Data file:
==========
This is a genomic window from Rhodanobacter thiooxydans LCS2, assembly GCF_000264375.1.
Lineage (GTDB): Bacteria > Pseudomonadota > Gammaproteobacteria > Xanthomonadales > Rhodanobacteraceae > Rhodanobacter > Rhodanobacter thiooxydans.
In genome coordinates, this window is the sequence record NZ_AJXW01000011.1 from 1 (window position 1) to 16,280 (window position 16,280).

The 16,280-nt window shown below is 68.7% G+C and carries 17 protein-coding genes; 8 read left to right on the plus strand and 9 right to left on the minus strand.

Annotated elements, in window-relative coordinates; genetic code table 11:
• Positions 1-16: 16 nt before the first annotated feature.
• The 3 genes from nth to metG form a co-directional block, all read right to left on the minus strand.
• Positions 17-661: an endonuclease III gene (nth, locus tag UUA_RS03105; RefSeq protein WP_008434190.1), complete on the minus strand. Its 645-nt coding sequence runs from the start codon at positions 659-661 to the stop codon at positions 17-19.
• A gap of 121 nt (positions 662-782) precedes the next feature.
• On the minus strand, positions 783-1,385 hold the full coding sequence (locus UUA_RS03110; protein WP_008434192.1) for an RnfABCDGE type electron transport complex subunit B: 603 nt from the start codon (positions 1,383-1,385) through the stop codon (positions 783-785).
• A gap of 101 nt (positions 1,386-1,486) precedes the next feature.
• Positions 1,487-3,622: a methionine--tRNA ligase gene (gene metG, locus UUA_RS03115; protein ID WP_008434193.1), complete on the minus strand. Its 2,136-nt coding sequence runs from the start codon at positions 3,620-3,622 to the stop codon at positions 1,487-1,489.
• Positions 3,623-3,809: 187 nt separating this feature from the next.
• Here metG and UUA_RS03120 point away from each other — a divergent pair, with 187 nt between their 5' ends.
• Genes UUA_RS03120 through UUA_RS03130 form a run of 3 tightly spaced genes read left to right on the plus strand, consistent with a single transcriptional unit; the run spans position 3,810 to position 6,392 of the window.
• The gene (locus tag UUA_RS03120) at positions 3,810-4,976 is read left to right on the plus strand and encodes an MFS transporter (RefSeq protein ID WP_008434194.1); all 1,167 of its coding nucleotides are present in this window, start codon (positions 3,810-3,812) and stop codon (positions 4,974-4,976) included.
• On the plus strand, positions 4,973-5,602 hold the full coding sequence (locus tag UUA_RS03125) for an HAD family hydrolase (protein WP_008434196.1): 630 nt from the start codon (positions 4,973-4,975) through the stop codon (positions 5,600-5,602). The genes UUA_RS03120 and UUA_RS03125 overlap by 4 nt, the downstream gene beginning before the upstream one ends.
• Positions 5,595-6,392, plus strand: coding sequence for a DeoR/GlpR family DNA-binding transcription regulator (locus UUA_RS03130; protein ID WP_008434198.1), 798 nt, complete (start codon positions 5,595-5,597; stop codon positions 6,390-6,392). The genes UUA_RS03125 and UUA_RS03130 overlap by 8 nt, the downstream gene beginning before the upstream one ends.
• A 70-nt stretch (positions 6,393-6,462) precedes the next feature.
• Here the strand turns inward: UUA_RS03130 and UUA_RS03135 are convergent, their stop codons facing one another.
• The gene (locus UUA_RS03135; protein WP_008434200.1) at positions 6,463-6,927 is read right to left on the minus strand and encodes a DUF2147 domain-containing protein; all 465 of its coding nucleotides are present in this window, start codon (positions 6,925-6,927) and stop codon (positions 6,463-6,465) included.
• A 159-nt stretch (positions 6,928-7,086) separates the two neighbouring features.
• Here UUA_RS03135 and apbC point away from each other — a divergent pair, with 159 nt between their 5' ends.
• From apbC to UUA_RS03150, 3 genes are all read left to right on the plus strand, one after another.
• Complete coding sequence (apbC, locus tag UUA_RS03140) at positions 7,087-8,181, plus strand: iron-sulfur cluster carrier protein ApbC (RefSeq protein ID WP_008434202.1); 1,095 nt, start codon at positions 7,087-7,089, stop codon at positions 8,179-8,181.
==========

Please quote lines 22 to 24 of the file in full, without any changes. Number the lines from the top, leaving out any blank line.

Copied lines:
• A 159-nt stretch (positions 6,928-7,086) separates the two neighbouring features.
• Here UUA_RS03135 and apbC point away from each other — a divergent pair, with 159 nt between their 5' ends.
• From apbC to UUA_RS03150, 3 genes are all read left to right on the plus strand, one after another.